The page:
This time it’s the London Assembly, which held an inquiry into boats and mooring on London’s waterways earlier this year. The report, published last week, condemns CRT for its failure to provide adequate water, sanitary and rubbish disposal facilities for the increased number of liveaboard boaters without home moorings in London.
Posts Tagged ‘London’
London has an entirely different canal community to ours but there is considerable crossover in pressure on the infrastructure and attitudes of CRT and a small minority of the local population.
On the Canalworld discussion forum a London Boater recently posted this. I thought it so pertinent and a worthy message so here it is quoted in entirety. Thanks to Neil T
Causes more prejudice than any other word on [CanalWorld Forum].
There are too many boats for the moorings available here whether visitors or residential continuous cruisers. You have to moor double. You can’t come to town and expect a nice bit of towpath everywhere. You have to moor up outside strangers and expect to be moored against if you have towpath.
Yes there are a sizeable minority of continuous cruisers whose boats are untidy enough to allow prejudice in at the drop of a hat.
The Waterways officials simply do not have the staff or the balls to address the multiplicity of problems that are common in London whether on or off the water.
300 mooring spaces in the Olympic park would solve the problem BUT only if the charges acknowledged that residential / continuous cruisers simply do not have the money to pay £7000 a year for a mooring. Making them available at that kind of price ios not making them available.
Where is the intense lobbying by Waterways officials to solve all of these problems by harnessing the commitment to an Olympic legacy and securing mooring rights along the MILES of available space? Once in a lifetime possibility here. Where is the lobbying from on high?
You have to get used to compromise in London. I have just paid more that £2000 for six months winter mooring, been forced off the best moorings in the area which have been made visitor moorings and now watch non-payers staying where everybody would like to be, next to the facilities, and paid up winter moorers shifted up to a concrete wall, no access to water and disposal, long walk to get off towpath.
This w/e I wanted to cruise up to Islington to go to the Barbican with friends and their kids to a concert. Beautiful day, easy mooring at Islington. Great concert. Come back to the residential mooring area that I’ve paid for around 6pm and all full, space gone. So now me and my £2000 receipt are on a bit of towpath outside of any visitor or winter mooring designation at all. That’s compromise.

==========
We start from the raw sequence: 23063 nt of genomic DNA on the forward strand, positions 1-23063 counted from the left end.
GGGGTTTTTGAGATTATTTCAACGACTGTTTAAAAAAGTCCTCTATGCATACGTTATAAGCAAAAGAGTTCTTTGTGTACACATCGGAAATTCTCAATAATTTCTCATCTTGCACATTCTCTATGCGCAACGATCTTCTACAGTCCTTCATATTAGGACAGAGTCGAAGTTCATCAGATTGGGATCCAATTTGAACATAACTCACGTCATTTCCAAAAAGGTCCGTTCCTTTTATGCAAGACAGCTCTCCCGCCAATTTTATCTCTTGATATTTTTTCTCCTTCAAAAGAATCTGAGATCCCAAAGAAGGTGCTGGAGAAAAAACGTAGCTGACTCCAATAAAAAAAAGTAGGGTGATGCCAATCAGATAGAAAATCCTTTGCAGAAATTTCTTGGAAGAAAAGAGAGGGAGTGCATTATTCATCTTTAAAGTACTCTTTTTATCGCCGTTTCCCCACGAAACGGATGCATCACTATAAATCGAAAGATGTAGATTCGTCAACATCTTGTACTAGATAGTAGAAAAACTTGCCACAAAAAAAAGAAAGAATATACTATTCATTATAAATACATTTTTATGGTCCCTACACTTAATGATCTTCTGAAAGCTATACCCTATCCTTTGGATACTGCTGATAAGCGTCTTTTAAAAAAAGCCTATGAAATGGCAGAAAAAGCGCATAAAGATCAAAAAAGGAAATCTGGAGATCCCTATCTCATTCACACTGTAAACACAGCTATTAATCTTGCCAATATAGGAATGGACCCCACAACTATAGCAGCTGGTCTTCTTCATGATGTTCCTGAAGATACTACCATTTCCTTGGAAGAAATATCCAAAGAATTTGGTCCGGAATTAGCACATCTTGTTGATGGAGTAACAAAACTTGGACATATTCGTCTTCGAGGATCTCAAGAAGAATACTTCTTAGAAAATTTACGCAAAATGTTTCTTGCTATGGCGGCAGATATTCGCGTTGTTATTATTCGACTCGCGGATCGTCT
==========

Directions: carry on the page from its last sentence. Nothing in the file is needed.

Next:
The easiest way to tidy up boats moored along the canal is to enact a law which says nothing on a boat’s roof whatsoever except the gangplank / boathook / punting pole on the usual bracket and as many solar panels as you like. NOTHING else on the roof OR on the towpath. Some people would find this very hard but it is possible and would shut the door to that prejudice that liveaboards in London are a bunch of scrofulous freeloading polluters. When you meet any individuals on boats in London they are almost universally great people.
But look along the pall of smoke through the humming generators and throbbing engines, the overflowing disposal point, the big black rats in the rubbish bins, endless cans of old engine oil etc. etc and you don’t see great people.
But you are not looking at scrofulous freeloading polluters either. Boaters have made large areas of London towpath safe for whole communities to walk /jog/ bicycle along and generally reclaim from being no-go areas. You are looking at a system under intense pressure, run by an organisation that has had a large part of its budget stolen as part of a political project and which is staffed by people so entrenched in their way of doing things that they cannot see far enough to think out of the box.
Mooring problems and prejudice could be addressed in London but it needs real imagination and some political clout across many borough boundaries. The salaries of top waterways staff should and could be buying that imagination.
One of the areas identified by British Waterways as a ‘problem area’ that needs action is the River Lee in London and the connected London waterways. The River Lee is another example of a vibrant boating community that feels under threat from Sally Ash’s proposals to restrict mooring rights.